Robots welding the body of a car at Valmet Automotive’s assembly plant in Uusikaupunki, Finland. The Finnish contract automotive manufacturer recently announced a new manufacturing deal with Mercedes-Benz. (Roni Lehti – Str/Lehtikuva)


VALMET AUTOMOTIVE announced last week it will start manufacturing sports cars for Mercedes-Benz in Uusikaupunki, Finland.

The Finnish contract automotive manufacturer will start manufacturing both the hybrid and combustion-engine versions of Mercedes-Benz AMG GT in 2023. The manufacturing contract, it highlighted, will see all four-door versions of the sports car manufactured at the assembly plant in Uusikaupunki.

The manufacturing will necessitate revisions to paint shop processes and the establishment of a dedicated assembly line for AMG GT – already the fourth model the company has manufactured for Mercedes-Benz.

Pasi Rannus, the director of manufacturing at Valmet Automotive, estimated that the contract is an “exceptionally convincing demonstration” of the company’s capabilities.

“With the AMG, we are making vehicles that require special skills and top-of-the-line quality,” he elaborated in a press release from Valmet Automotive. “And it’s great to be back manufacturing sports cars.”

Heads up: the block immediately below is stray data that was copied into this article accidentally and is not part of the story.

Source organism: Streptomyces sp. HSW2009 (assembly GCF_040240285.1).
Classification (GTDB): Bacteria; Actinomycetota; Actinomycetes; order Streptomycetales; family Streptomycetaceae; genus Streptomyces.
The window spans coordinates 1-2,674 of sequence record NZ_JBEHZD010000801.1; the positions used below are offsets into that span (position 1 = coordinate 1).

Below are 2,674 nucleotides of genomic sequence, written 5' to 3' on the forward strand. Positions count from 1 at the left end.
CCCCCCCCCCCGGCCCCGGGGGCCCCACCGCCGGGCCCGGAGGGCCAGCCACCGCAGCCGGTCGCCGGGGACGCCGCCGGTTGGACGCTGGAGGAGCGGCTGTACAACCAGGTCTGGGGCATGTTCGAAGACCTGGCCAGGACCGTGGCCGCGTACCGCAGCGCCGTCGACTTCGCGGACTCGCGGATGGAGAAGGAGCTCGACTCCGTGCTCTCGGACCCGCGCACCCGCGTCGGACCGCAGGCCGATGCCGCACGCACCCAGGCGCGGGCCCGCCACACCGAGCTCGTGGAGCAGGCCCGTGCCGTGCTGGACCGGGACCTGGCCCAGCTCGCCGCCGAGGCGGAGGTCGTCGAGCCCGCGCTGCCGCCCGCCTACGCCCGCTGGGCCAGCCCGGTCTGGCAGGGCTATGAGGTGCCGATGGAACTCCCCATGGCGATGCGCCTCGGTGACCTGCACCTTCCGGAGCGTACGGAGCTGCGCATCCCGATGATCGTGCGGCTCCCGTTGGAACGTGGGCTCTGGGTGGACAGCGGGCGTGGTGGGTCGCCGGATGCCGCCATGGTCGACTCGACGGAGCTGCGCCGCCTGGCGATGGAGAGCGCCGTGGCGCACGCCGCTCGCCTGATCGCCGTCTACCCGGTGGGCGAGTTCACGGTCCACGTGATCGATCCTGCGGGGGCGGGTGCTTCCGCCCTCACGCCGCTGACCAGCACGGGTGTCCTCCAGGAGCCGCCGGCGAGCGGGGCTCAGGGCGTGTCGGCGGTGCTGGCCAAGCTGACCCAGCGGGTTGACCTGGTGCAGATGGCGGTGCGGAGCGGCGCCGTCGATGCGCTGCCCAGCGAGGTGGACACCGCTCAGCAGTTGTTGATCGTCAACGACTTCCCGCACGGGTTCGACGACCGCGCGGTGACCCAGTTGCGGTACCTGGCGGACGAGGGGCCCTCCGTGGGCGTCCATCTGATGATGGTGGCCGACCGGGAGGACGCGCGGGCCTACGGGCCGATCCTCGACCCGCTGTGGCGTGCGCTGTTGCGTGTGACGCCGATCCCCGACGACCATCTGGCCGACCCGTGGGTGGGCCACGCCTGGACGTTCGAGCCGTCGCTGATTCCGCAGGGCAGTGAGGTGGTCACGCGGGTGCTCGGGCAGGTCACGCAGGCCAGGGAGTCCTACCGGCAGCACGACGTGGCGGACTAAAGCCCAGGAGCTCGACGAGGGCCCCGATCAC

The freshly inked contract is expected to guarantee employment to around 200 people in different functions of the assembly plant, according to Valmet Automotive. The manufacturing will not necessitate any new hirings, though, as the company plans to address any personnel needs with re-assignments.

The Finnish company announced earlier this summer it will lay off roughly 300 and furlough roughly 700 employees at the assembly plant, citing a decline in manufacturing volume linked to the expiry of another contract with Mercedes-Benz. The furloughed employees, it said, would be called back to work gradually during the course of next year as various other projects moved on to the manufacturing phase.

The company has increased its headcount significantly in recent years. Its assembly plant continues to employ around 2,000 people even after the recent round of cuts.

Aleksi Teivainen – HT